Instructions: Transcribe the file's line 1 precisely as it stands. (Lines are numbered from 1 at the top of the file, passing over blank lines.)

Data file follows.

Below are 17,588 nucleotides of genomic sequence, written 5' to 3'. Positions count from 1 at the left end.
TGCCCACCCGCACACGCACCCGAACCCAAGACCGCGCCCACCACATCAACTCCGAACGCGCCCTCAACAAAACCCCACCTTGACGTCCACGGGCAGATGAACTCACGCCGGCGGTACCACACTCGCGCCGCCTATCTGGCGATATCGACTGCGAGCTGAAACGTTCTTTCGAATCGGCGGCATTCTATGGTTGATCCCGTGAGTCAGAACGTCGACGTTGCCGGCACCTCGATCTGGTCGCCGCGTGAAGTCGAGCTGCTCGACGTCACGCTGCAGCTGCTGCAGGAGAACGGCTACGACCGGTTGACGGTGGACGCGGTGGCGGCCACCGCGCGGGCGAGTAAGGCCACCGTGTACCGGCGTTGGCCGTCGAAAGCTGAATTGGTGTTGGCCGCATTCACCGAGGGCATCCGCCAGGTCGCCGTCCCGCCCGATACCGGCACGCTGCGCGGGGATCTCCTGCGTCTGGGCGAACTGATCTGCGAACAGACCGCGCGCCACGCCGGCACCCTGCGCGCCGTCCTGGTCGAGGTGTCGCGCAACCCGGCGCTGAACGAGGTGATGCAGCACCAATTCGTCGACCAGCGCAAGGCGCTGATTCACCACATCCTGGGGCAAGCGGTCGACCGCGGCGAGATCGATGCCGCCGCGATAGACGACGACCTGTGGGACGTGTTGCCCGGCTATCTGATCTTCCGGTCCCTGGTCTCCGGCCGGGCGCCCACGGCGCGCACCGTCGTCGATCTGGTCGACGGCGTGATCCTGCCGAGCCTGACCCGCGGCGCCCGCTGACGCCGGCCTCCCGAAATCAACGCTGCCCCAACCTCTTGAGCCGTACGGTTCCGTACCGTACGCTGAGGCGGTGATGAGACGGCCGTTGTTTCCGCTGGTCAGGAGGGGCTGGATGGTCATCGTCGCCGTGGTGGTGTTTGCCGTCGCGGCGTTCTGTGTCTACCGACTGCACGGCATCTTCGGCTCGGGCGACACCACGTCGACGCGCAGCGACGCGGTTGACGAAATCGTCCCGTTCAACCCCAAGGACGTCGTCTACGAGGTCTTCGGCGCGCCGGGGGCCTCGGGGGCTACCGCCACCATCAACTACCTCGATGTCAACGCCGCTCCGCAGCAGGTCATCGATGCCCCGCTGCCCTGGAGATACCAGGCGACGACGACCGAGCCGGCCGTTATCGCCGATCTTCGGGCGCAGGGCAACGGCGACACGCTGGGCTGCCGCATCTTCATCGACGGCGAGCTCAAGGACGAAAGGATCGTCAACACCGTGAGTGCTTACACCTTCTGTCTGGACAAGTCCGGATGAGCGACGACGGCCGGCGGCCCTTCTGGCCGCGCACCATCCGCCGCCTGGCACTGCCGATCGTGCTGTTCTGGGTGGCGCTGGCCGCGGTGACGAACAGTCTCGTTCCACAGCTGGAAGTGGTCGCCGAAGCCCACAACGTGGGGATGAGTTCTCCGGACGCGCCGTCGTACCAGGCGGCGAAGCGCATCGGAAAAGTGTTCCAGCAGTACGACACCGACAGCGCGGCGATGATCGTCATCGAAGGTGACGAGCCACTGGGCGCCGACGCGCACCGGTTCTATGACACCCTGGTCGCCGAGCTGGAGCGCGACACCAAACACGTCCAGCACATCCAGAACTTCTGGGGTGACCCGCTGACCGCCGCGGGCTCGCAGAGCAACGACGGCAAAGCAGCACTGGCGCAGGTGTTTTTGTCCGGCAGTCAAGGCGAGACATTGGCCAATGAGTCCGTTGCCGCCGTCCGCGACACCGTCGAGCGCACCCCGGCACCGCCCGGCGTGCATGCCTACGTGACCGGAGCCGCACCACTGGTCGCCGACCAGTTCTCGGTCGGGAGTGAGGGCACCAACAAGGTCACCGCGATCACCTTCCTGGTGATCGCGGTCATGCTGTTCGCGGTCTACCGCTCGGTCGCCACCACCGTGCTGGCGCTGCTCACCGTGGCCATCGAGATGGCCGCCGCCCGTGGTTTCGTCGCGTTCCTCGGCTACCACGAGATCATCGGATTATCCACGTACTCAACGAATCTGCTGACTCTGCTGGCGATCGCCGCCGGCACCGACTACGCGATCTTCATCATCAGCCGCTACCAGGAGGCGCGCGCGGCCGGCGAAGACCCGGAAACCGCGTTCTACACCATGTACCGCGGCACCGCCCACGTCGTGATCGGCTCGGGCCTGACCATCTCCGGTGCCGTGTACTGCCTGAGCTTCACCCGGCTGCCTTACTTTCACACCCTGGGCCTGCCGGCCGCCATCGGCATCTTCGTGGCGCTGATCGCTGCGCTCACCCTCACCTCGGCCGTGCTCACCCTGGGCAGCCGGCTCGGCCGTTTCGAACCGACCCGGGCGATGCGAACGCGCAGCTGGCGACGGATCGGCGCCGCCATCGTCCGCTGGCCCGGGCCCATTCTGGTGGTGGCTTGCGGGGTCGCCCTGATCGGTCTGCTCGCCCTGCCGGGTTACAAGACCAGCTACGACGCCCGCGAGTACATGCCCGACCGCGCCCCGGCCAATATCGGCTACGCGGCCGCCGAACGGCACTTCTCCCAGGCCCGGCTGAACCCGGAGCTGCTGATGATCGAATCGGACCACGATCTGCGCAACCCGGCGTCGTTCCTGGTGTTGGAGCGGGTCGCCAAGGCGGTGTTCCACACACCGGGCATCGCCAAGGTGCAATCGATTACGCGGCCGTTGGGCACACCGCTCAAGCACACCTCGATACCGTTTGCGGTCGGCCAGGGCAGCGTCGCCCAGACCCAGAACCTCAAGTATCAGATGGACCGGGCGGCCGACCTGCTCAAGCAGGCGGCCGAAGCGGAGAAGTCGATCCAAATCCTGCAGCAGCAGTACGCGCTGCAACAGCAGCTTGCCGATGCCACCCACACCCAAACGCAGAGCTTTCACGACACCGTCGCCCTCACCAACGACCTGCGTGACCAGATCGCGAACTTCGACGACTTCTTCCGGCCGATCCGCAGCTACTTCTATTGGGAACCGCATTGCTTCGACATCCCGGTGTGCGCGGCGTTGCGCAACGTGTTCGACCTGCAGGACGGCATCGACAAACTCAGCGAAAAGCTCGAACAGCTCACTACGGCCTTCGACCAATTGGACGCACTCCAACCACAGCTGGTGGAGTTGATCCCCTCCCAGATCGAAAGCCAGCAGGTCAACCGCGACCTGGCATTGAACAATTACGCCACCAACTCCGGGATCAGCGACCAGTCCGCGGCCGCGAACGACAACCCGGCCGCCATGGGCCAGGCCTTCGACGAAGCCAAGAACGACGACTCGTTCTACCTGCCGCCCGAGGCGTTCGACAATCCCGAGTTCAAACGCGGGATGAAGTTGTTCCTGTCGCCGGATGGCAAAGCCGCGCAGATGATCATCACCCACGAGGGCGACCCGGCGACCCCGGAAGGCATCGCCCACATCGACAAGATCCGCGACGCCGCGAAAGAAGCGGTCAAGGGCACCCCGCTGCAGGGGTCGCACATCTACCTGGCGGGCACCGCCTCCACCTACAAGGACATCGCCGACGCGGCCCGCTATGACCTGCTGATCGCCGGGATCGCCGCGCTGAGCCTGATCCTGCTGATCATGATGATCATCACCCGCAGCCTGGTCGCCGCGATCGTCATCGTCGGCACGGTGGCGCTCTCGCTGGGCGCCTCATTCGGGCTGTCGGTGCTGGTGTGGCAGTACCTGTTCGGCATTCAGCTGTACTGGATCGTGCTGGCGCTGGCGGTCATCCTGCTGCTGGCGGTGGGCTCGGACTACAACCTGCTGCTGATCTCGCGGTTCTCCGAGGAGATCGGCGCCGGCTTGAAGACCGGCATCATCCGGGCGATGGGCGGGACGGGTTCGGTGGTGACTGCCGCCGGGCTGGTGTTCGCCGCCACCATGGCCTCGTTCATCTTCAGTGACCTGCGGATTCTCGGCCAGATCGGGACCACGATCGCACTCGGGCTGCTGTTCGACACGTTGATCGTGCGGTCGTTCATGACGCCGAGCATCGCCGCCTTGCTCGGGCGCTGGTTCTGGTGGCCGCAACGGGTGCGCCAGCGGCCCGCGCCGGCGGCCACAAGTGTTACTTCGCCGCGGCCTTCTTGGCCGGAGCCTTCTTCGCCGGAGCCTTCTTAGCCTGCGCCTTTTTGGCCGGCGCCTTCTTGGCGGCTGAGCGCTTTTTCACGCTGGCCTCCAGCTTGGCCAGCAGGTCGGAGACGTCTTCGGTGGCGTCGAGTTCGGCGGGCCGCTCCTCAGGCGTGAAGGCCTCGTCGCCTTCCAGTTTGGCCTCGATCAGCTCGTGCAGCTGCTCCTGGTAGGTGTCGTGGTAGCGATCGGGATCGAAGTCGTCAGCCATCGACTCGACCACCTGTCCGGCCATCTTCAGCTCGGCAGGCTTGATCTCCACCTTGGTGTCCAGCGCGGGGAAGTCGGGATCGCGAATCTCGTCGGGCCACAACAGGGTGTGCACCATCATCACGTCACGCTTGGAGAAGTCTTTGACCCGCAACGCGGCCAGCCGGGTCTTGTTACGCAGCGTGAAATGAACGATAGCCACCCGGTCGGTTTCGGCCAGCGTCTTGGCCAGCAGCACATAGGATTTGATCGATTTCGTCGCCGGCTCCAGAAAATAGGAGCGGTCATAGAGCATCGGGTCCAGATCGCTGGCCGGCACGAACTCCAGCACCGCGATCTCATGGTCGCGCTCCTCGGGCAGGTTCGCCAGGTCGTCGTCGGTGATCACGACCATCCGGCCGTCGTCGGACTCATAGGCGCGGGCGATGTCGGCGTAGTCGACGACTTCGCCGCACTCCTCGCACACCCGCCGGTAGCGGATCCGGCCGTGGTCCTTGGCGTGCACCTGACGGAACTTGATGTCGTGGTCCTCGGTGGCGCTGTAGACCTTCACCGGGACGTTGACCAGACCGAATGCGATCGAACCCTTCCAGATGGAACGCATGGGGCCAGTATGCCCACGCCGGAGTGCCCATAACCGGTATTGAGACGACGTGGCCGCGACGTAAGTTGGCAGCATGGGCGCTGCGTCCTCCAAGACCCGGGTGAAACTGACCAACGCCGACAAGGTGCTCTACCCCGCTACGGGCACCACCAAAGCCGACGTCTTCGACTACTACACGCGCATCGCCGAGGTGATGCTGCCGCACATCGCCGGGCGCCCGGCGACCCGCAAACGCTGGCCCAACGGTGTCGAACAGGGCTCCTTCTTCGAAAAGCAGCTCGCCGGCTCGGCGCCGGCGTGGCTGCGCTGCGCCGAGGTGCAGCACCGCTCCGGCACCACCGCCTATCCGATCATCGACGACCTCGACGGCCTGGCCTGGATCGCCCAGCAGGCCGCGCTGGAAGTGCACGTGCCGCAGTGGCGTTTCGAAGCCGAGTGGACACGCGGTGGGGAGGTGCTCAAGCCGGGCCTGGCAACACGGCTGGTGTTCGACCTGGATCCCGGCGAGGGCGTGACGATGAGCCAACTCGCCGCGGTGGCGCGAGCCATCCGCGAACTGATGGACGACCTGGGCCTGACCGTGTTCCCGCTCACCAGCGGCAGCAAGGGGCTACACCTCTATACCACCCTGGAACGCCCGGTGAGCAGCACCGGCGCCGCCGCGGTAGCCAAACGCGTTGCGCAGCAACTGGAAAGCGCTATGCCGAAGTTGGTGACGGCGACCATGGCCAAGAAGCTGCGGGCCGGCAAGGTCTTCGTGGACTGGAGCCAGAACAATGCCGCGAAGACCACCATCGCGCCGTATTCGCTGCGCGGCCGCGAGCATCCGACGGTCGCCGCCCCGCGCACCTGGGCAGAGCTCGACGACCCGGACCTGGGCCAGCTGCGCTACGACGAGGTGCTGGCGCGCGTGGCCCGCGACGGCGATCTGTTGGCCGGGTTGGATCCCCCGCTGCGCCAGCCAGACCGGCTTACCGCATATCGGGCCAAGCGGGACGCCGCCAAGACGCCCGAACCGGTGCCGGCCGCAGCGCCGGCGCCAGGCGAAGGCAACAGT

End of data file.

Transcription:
Below are 17,588 nucleotides of genomic sequence, written 5' to 3'. Positions count from 1 at the left end.